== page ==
I’ve heard of these prison pictures before, but I’m pretty sure I’ve never seen them. In the case of Brute Force, I think I’d remember Burt Lancaster and Howard Duff as inmates; Ann Blyth, Yvonne De Carlo, and Ella Raines as women waiting on the outside; and Hume Cronyn as a sadistic warden. (I’d especially remember that last part!) Suffice it to say, I’m very curious about this Jules Dassin noir entry.

 

Hardly a Criminal is an Argentine noir that the Cinematheque calls a cross between Brute Force and The Naked City (1948). That intrigues me, and I’ll certainly *try* to stay up late for this screening.

Le Trou poster-min.jpeg

WEDNESDAY 3/27

Black Tuesday (1954) and Le Trou (1960)

I’ve heard that Eddie Muller is particularly proud of this double feature. That has my attention, in addition to the fact that I’ve not heard of either of these titles. Edward G. Robinson seemingly reverts to brutal Little Caesar (1931) territory in Black Tuesday, this time playing a gangster who breaks out of jail on his execution day and takes a group hostage while he’s at it. Sounds pretty drab, but I’m always down to see Robinson, especially in a rarely screened noir.

 

Le Trou is adapted from a book about a real prison escape written by one of the participants—and starring one of his accomplices! That detail, by itself, has me keenly interested. That said, this picture, which Pierre Melville called “the greatest French film of all time,” runs over 2 hours and starts after 9pm, so we’ll see how the night is going.

 

 

THURSDAY 3/28

The Narrow Margin (1952) and Rififi (1955)

I’ve seen both of these classics before, and while I’d love to watch them again, I’ll be attending a music show this evening. At least I’m glad that new-to-me movies aren’t scheduled this evening!

Thieves' Highway poster-min.jpeg

FRIDAY 3/29

Bitter Rice and Thieves’ Highway (both 1949)

The international film plays first this evening, which I’m happy about, because it’s the title I haven’t seen on this double bill. (And I’m probably skipping out on the classic Thieves’ Highway because: sleep.) An Italian noir, Bitter Rice stars Vittorio Gassman as the homme fatale opposite two female migrant workers, Doris Dowling and Silvana Mangano. The film garnered an Oscar nomination for Best Writing in 1951, and “is above all a tribute to women’s labor, community, and solidarity,” per the Cinematheque. All of these elements have my attention!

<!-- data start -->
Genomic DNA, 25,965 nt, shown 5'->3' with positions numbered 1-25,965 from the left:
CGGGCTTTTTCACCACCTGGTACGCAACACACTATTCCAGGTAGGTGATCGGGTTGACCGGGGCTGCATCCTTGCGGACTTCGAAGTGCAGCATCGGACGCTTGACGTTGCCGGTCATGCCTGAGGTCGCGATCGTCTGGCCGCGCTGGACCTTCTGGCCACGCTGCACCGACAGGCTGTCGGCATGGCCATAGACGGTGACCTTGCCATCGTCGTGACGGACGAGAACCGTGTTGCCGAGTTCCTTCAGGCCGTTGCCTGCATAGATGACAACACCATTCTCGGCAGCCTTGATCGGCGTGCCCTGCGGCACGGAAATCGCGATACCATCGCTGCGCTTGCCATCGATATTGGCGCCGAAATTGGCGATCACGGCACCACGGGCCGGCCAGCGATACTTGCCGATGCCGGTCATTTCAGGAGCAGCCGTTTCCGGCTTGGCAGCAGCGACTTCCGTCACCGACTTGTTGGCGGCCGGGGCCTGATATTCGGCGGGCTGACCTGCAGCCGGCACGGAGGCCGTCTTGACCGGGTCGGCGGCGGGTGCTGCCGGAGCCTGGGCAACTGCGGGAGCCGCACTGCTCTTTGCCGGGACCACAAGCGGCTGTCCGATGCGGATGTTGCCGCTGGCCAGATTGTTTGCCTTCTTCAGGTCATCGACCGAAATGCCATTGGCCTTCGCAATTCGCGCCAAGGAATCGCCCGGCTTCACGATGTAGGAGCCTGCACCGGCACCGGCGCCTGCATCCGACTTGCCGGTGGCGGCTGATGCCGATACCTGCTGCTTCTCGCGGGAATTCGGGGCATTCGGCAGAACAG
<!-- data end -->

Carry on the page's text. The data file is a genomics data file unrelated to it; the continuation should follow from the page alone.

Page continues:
SATURDAY 3/30

The Mind Reader (1933)

Proto-noir time! This 70-minute pre-Code stars Warren William as a fake spiritualist named Chandra the Great. Need I say more? I've seen The Mind Reader, but I can't pass up a rarely screened pre-Code.

 

Nightmare Alley (1947)

Thematically, The Mind Reader and Nightmare Alley make a great double bill, as both center around phony mentalists. I’m wondering if this nitrate screening meant the bill had to be split? While I think this bleak noir is fabulous and Tyrone Power and Joan Blondell, in particular, turn in fantastic performances, I’ve seen this UCLA nitrate print within the last few years. That means I may skip it… even though my heart tells me not to miss a rare nitrate screening!

New York Confidential poster-min.jpg

SUNDAY 3/31

Under the Gun (1951) and New York Confidential (1955)

Another double feature I’ve never heard of! Under the Gun is screening on 35mm, stars Richard Conte and Audrey Totter, AND is not available on DVD. All that makes this film, set on a Florida prison farm (?!), a must-see.

 

New York Confidential sounds intense. I can’t sum it up better than the Cinematheque’s website: “Crime syndicate boss Nick Lupo (Broderick Crawford) wheels and deals while mentoring an ominous torpedo (Richard Conte), coping with a gold-digging mistress (Marilyn Maxwell), and managing a rebellious daughter (Anne Bancroft).” I mean, who wouldn’t want to witness this chaos?

 

 

Le Samouraï (1967)

I’ve never seen Jean-Pierre Melville’s classic Le Samouraï, starring Alain Delon as an assassin. With that, this West Coast restoration premiere seems like the perfect time for a first watch!

 

 

Are you attending Noir City Hollywood? If so, feel free to share your must-sees below!

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I See a Dark Theater is a website dedicated to classic movie-going—and loving—in the City of Angels. Whether it's coverage on screenings, special presentations, or Q&As around Los Angeles that you're looking for, or commentary on the wonderful and sometimes wacky world of classic cinema, you've come to the right place for a variety of pieces written with zeal, awe, and (occasionally) wit. Enjoy.